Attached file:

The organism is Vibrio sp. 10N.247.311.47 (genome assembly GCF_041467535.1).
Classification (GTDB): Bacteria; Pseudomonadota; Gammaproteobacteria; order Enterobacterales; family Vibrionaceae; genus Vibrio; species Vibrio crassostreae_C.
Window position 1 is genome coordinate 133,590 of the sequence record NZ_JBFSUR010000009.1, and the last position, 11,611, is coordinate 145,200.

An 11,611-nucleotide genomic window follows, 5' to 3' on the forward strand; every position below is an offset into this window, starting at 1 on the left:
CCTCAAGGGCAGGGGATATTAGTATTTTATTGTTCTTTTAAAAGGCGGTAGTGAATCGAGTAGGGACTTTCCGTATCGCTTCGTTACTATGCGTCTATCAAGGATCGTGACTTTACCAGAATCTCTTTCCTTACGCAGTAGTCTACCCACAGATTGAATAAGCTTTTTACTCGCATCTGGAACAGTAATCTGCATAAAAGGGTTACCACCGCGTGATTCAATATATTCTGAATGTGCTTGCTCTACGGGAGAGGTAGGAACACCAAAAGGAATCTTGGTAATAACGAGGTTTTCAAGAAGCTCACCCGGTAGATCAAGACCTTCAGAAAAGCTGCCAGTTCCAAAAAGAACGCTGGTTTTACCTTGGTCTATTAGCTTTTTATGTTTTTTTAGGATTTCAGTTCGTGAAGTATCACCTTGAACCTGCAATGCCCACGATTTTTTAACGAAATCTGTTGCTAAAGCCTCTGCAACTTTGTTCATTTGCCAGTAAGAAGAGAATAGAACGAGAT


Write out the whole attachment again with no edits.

The organism is Vibrio sp. 10N.247.311.47 (genome assembly GCF_041467535.1).
Classification (GTDB): Bacteria; Pseudomonadota; Gammaproteobacteria; order Enterobacterales; family Vibrionaceae; genus Vibrio; species Vibrio crassostreae_C.
Window position 1 is genome coordinate 133,590 of the sequence record NZ_JBFSUR010000009.1, and the last position, 11,611, is coordinate 145,200.

An 11,611-nucleotide genomic window follows, 5' to 3' on the forward strand; every position below is an offset into this window, starting at 1 on the left:
CCTCAAGGGCAGGGGATATTAGTATTTTATTGTTCTTTTAAAAGGCGGTAGTGAATCGAGTAGGGACTTTCCGTATCGCTTCGTTACTATGCGTCTATCAAGGATCGTGACTTTACCAGAATCTCTTTCCTTACGCAGTAGTCTACCCACAGATTGAATAAGCTTTTTACTCGCATCTGGAACAGTAATCTGCATAAAAGGGTTACCACCGCGTGATTCAATATATTCTGAATGTGCTTGCTCTACGGGAGAGGTAGGAACACCAAAAGGAATCTTGGTAATAACGAGGTTTTCAAGAAGCTCACCCGGTAGATCAAGACCTTCAGAAAAGCTGCCAGTTCCAAAAAGAACGCTGGTTTTACCTTGGTCTATTAGCTTTTTATGTTTTTTTAGGATTTCAGTTCGTGAAGTATCACCTTGAACCTGCAATGCCCACGATTTTTTAACGAAATCTGTTGCTAAAGCCTCTGCAACTTTGTTCATTTGCCAGTAAGAAGAGAATAGAACGAGAT